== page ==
Chancellor vows to help unemployed and low paid

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Indy Politics

Tough talking Gordon Brown has promised a shake up of how the unemployed will get benefits and has vowed to help fraudulent claiments on to the staright and narrow.

The Chancellor announced a new review of institutional investment which will report in time for the next Budget.

He declared: "By delivering employment opportunity for all we are making Britain both more enterprising and more fair, to the benefits not just of the high unemployment areas but the whole country."

Starting from April 2001 the New Deal will be extended to the long term unemployed with four options: work, work-based training, work experience including in the voluntary sector, and self-employment.

"But no fifth option, no staying at home on benefits doing nothing," Mr Brown added.

The long term unemployed will be helped with a £100 grant to ease the transition back to work and help with rent or a mortgage.

From April 1 this year, all long term unemployed over 50 returning to work will be guaranteed a minimum income in their first year - £60 a week on top of wages up to £15,000.

The working families tax credit will rise next April by 7%, from £200 a week to £214.

The Chancellor announced the Government will implement the report by Lord Grabiner QC aimed at tackling the "hidden economy".

A confidential phone line will open in May to advise benefit claimants on how they can move from the black economy, stop fraudulently claiming benefits or tax perks, how to get work, register as a business or become self-employed.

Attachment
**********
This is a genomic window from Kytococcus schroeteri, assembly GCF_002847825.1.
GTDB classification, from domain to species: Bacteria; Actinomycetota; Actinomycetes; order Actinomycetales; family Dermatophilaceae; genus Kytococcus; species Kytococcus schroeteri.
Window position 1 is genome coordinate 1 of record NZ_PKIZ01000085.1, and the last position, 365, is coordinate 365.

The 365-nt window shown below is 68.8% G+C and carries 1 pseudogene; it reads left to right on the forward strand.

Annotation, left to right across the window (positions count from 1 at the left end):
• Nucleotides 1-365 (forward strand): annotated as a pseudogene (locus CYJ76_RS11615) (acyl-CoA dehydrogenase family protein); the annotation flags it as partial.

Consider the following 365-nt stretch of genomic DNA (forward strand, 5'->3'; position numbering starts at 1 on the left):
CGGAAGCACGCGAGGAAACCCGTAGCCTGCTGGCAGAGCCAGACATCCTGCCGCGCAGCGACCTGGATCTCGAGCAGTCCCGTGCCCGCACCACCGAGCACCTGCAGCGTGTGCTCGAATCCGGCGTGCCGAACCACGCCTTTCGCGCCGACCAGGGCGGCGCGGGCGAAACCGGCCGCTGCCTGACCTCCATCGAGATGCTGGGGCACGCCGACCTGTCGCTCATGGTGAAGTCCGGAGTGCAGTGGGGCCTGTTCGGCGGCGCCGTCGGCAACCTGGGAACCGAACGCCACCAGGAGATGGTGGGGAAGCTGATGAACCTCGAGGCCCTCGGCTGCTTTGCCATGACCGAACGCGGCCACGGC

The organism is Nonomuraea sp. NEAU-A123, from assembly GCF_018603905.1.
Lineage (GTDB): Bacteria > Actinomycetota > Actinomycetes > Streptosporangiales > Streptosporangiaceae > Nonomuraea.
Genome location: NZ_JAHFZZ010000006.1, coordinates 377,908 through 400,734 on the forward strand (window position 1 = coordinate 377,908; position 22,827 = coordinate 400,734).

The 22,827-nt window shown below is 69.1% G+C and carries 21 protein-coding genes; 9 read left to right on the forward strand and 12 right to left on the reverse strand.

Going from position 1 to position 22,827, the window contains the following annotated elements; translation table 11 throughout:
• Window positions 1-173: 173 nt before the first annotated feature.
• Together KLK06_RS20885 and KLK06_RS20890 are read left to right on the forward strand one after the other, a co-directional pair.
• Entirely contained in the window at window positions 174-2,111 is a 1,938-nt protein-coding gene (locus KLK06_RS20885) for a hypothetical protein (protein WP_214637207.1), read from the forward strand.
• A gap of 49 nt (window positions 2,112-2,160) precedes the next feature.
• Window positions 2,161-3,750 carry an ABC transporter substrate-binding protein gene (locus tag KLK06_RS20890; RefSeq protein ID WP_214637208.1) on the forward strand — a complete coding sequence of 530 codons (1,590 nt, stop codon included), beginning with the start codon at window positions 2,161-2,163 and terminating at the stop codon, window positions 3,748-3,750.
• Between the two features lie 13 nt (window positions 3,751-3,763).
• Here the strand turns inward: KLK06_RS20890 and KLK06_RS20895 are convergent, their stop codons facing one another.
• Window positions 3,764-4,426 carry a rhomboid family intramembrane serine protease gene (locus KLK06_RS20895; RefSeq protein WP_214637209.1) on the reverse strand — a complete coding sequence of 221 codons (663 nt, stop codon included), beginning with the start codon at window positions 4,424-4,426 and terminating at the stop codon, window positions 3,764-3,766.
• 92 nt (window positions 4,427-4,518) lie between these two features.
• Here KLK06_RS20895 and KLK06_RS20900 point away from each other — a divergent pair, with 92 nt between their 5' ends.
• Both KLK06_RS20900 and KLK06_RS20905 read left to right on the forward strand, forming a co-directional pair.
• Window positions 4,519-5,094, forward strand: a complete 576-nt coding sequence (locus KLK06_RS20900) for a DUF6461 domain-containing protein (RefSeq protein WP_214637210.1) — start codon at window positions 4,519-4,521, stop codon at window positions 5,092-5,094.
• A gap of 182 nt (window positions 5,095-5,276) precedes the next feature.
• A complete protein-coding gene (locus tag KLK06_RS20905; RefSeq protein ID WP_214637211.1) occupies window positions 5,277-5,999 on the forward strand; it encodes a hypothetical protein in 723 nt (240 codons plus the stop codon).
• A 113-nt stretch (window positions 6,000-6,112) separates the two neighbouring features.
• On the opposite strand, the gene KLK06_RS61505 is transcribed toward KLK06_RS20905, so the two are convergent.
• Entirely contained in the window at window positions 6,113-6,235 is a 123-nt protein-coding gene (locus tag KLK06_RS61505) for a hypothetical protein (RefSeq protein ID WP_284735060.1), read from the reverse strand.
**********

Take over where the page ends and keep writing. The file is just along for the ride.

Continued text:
Mr Brown warned those who failed to respond that after six months from January 1 2001 "tougher rules and penalties will be imposed".

He announced that "special action teams" will be set up in 20 unemployment blackspots across Britain covering 127,000 unemployed to help them take up local job vacancies.

The Chancellor went on to announce measures to boost the employment rate of lone parents which - at 45% - was still "far below" the 70% to 80% rates achieved in the US, France and Scandinavia.

"In this Budget we remove old barriers to work and I can today announce an extension of the New deal in a new way to half a million loan parents," he said. It will apply to parents aged five and above.

Nationally from next April, lone parents with children over five will be invited to "work-focused interviews" and encouraged to take up new choices, including training and part-time work.

Trade secretary Stephen Byers will review what improvements can be made in maternity pay and parental leave to improve family friendly employment.

For all low income mothers, who meet the basic requirement of health check-ups for their young child, the Sure-Start maternity grant will rise from £200 to £300.

Mothers on paid maternity leave who would otherwise fall into income support will now stay on working families tax credit.

Mr Brown said child benefit will be £15.50 from April 2001 - 40% more than in 1997.

For young children in the poorest families, weekly support in 1997 was £28. Today Social Security Secretary Alistair Darling will announce a further increase of £4.35 a week.

Maximum support will be up from £28 in 1997 to £50 a week next year. The poorest two child family on income support will now be £1,500 a year better off than in 1997.